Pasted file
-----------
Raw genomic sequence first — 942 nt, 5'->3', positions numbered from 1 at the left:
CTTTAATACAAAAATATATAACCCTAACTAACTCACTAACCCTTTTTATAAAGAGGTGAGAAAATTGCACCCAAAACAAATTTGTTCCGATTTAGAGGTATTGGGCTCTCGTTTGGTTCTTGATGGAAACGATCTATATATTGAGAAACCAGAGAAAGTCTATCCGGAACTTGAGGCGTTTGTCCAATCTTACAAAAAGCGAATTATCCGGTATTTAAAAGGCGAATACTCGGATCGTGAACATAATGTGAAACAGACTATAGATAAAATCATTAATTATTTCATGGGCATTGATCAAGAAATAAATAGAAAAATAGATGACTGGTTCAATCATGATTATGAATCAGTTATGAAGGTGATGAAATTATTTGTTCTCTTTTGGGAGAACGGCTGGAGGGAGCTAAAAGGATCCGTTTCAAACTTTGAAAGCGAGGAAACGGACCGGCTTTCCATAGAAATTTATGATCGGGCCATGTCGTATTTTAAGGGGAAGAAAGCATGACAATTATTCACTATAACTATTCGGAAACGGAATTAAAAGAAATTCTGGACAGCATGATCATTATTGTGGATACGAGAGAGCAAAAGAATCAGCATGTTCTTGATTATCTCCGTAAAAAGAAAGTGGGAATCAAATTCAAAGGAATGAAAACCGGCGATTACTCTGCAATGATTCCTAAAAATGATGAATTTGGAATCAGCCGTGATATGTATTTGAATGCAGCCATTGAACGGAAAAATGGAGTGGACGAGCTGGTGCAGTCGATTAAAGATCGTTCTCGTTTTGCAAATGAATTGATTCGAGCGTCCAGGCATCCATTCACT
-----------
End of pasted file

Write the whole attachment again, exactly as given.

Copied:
Raw genomic sequence first — 942 nt, 5'->3', positions numbered from 1 at the left:
CTTTAATACAAAAATATATAACCCTAACTAACTCACTAACCCTTTTTATAAAGAGGTGAGAAAATTGCACCCAAAACAAATTTGTTCCGATTTAGAGGTATTGGGCTCTCGTTTGGTTCTTGATGGAAACGATCTATATATTGAGAAACCAGAGAAAGTCTATCCGGAACTTGAGGCGTTTGTCCAATCTTACAAAAAGCGAATTATCCGGTATTTAAAAGGCGAATACTCGGATCGTGAACATAATGTGAAACAGACTATAGATAAAATCATTAATTATTTCATGGGCATTGATCAAGAAATAAATAGAAAAATAGATGACTGGTTCAATCATGATTATGAATCAGTTATGAAGGTGATGAAATTATTTGTTCTCTTTTGGGAGAACGGCTGGAGGGAGCTAAAAGGATCCGTTTCAAACTTTGAAAGCGAGGAAACGGACCGGCTTTCCATAGAAATTTATGATCGGGCCATGTCGTATTTTAAGGGGAAGAAAGCATGACAATTATTCACTATAACTATTCGGAAACGGAATTAAAAGAAATTCTGGACAGCATGATCATTATTGTGGATACGAGAGAGCAAAAGAATCAGCATGTTCTTGATTATCTCCGTAAAAAGAAAGTGGGAATCAAATTCAAAGGAATGAAAACCGGCGATTACTCTGCAATGATTCCTAAAAATGATGAATTTGGAATCAGCCGTGATATGTATTTGAATGCAGCCATTGAACGGAAAAATGGAGTGGACGAGCTGGTGCAGTCGATTAAAGATCGTTCTCGTTTTGCAAATGAATTGATTCGAGCGTCCAGGCATCCATTCACT